So, yes. Congratualations, Sachin, on your latest achievement (and all of them so far put together). But don’t take Ashok Chavan (or editors of newspapers, or mediamen or even your seniors like Kapil Dev and Sunil Gavaskar) very seriously… Just keep playing your game, to as much extent as you would like… (I do trust your decency; I have never doubted that you yourself would be able to come out and tell us when you think it’s time to say goodbye to the game.) In the end, when you retire, I might, perhaps, still have yet another argument as to why you should still not be given the Bharatratna. But this doesn’t at all mean that I am against your scaling ever greater heights in your chosen profession, or deriving enjoyment and making money for yourself out of these…. So, forget about Bharatratna and all, just go ahead and continue playing your game! … My honesty may be brutal, but at least my wishes are sincere—and this much, even you could easily tell, couldn’t you, “Sachyaa” (!!)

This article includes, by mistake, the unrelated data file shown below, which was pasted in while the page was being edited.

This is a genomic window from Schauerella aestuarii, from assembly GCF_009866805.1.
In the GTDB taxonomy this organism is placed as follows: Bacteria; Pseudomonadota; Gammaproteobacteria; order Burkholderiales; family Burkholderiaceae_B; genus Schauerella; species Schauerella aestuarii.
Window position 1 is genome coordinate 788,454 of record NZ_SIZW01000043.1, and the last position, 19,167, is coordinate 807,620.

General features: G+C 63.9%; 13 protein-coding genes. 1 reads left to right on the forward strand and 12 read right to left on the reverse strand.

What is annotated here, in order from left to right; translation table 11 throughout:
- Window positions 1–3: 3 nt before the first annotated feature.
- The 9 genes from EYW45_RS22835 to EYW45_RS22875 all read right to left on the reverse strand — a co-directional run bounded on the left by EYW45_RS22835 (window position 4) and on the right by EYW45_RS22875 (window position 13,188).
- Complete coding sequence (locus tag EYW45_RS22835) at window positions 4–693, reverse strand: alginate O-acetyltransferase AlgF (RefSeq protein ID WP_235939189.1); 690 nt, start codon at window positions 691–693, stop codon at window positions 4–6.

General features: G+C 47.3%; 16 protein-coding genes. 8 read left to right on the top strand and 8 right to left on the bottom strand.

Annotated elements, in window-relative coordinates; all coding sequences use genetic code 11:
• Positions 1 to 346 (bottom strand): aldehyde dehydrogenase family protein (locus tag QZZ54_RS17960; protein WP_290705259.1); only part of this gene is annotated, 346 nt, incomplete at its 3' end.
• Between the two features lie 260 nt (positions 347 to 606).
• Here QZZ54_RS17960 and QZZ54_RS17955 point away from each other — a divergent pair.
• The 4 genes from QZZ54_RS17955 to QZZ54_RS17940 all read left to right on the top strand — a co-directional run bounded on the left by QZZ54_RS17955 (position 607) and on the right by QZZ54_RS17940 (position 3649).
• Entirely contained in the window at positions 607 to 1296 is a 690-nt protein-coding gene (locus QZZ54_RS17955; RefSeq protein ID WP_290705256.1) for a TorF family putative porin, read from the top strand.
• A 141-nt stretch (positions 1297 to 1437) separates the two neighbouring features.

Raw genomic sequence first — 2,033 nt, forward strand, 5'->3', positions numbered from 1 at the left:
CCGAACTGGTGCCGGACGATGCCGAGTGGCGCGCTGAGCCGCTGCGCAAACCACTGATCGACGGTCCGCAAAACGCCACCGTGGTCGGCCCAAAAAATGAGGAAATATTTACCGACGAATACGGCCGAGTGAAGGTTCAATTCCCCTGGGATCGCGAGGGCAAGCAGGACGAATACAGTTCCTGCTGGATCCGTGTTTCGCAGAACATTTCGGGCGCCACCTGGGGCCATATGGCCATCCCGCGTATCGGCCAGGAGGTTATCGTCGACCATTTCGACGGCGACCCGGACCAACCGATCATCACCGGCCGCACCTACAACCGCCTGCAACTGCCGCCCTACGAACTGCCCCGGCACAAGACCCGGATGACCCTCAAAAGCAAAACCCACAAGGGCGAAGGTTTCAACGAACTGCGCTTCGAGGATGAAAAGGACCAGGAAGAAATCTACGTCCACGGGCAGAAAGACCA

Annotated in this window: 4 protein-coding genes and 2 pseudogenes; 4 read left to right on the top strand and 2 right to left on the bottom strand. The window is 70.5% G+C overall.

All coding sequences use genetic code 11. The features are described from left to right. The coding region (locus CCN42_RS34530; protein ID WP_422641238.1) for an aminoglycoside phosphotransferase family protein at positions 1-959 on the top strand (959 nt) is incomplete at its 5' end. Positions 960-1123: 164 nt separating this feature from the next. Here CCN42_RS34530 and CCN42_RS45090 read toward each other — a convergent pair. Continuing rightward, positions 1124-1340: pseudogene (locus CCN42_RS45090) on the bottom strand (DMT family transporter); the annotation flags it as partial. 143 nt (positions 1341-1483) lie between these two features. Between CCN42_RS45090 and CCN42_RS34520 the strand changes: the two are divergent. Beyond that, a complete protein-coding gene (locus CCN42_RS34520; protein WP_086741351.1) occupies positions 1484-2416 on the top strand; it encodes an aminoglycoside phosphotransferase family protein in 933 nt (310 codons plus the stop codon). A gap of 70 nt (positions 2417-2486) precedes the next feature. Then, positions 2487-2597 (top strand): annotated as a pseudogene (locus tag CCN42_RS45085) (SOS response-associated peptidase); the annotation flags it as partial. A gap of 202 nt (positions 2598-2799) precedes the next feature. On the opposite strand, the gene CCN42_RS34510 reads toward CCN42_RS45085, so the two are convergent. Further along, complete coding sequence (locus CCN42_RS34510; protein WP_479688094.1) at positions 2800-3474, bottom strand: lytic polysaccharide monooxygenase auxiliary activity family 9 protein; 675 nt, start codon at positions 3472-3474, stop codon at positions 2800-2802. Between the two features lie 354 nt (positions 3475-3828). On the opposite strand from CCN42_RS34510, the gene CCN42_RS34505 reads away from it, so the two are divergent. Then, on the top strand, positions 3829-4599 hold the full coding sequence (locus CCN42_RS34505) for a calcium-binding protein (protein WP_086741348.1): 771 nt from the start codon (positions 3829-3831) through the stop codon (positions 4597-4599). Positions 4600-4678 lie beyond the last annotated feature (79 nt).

– – – – –

On Occasion of Tomorrow’s National Science Day: How About a “Bharatratna” for E. C. George Sudarshan?

Tomorrow, February 28th is the Nobel laureate Sir C. V. Raman’s birth-day the day on which Sir C. V. Raman made the discovery/wrote his paper/sent it for publication/it was published/something similar—the discovery for which he received his Nobel in physics. It is celebrated as the National Science Day in India.

While we are at it—the Bharatratna and Nobel laureates and all—I would like to make a suggestion.

Instead of giving Bharatratna to Sachin Tendulkar, I suggest, how about giving it this year to Professor E. C. George Sudarshan? [^][^]… I am just thinking aloud and suggesting a possibility, that’s all…

There was a bit of controversy concerning the Nobel prize for Physics in the year 2005. That year, Glauber received a part of the Physics Nobel for a certain piece of work—work for which, apparently, Sudarshan had been the actual pioneer.